This Christmas, homeless people may have to pick between their dog and shelter.


This Christmas, homeless people may have to pick between their dog and shelter.

On the run-up to Christmas, homeless individuals in Merseyside are being given a worrisome ultimatum, according to one local animal charity.

Over the next few months, rough sleepers may be forced to choose between keeping their dog and seeking warmth in a shelter, according to Street Paws, which provides front line veterinary treatment and support for the north of England’s homeless pet population.

According to the charity, one out of every ten homeless people owns a pet, but only about 10% of hostels in the area allow animals inside.

Now, Street Paws has decided that enough is enough and has begun a campaign to persuade other hostels to become dog champions and accept the dogs of those in need as well.

The scheme’s goal is to provide hostel personnel with the necessary skills to ensure that residents and their pets are safe.

It provides hostels with accredited training and support, canine first aid training and a first aid kit, pet policy advice, owner agreements, a resident welcome pack of pet needs, Street Paws patient registration, and comprehensive veterinarian treatment.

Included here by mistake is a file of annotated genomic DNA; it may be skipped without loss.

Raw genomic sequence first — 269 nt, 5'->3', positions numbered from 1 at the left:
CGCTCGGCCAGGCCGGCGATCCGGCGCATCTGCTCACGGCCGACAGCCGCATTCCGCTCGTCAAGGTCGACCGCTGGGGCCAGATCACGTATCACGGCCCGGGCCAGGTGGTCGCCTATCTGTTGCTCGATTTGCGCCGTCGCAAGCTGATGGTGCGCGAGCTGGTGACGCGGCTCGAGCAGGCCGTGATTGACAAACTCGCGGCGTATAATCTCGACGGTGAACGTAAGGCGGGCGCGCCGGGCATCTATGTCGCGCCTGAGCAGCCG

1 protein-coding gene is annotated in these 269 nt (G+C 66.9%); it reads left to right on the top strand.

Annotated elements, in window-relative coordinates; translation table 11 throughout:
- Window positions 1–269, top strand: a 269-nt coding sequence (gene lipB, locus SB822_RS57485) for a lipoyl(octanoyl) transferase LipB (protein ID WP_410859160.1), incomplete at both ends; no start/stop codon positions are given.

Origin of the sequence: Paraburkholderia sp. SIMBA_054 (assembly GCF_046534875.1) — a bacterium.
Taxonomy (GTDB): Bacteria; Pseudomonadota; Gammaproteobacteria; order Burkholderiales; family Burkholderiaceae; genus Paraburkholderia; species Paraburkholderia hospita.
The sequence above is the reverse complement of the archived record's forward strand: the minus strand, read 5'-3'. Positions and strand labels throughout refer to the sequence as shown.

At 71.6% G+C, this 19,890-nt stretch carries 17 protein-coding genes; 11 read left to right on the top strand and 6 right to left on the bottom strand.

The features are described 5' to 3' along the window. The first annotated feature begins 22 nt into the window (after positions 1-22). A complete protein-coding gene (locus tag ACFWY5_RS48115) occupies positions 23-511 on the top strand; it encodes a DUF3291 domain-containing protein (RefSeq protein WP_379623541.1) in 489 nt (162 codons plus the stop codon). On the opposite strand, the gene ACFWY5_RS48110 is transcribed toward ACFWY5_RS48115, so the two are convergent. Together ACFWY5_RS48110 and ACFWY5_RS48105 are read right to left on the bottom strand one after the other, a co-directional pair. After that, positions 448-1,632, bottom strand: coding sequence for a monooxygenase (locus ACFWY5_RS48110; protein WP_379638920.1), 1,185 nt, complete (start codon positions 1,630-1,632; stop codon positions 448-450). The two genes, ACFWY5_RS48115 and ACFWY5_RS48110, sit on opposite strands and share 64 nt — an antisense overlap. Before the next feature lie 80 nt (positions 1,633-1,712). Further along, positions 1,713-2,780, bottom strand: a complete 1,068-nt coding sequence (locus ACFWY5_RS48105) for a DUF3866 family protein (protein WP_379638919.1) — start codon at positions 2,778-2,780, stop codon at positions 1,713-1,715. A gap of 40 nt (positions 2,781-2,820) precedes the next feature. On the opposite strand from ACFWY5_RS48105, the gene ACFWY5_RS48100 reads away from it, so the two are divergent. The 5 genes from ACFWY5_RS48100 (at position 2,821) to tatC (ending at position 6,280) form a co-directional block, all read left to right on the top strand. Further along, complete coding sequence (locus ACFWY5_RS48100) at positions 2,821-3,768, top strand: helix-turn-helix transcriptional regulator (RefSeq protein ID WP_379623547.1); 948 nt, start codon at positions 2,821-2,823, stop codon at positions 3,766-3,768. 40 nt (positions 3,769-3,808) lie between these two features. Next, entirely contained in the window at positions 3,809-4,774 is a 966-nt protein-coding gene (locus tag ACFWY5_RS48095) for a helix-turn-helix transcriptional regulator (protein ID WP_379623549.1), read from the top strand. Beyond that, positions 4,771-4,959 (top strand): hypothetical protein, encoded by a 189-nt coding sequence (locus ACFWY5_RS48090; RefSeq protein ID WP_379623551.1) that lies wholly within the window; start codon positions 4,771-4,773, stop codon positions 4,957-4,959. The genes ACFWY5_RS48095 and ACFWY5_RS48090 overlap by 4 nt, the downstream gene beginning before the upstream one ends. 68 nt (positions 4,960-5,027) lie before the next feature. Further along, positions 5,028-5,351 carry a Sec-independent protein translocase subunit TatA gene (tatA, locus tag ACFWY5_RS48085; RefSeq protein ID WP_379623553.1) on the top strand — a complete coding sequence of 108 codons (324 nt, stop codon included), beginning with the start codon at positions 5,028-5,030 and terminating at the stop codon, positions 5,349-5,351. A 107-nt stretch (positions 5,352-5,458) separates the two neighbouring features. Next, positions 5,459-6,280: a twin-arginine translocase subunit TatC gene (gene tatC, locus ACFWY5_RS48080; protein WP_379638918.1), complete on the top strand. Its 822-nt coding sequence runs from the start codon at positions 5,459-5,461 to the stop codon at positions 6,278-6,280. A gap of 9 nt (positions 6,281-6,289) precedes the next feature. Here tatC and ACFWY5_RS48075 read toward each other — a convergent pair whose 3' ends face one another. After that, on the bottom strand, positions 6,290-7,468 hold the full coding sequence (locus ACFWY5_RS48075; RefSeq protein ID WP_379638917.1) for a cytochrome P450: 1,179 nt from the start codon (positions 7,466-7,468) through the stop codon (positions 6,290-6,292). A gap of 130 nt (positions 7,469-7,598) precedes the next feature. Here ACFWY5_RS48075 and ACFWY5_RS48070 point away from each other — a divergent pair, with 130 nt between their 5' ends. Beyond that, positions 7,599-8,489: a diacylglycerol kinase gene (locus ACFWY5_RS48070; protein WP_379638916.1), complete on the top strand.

Michelle Southern, the charity’s founder, who oversees its work in cities such as Manchester, Leeds, and Newcastle, as well as Liverpool and smaller towns, said: “The bond that exists between a homeless person and their pet is well documented, and it provides the owner with numerous mental and physical benefits.

“Despite this, most homeless persons are required to give up their pets in order to get housing. Owning a dog, according to the Street Paws organization, should not be a barrier to receiving help or finding a secure place to sleep.

“As the nights grow longer and colder, it’s critical that as many people as possible go to a shelter, and we believe that training hostels and assisting them in becoming pet friendly is a huge step forward.”

The charity has also formed a collaboration with England’s Dogs on the Streets charity to ensure that those in need across the country have the opportunity to spend the winter with their canine companions.


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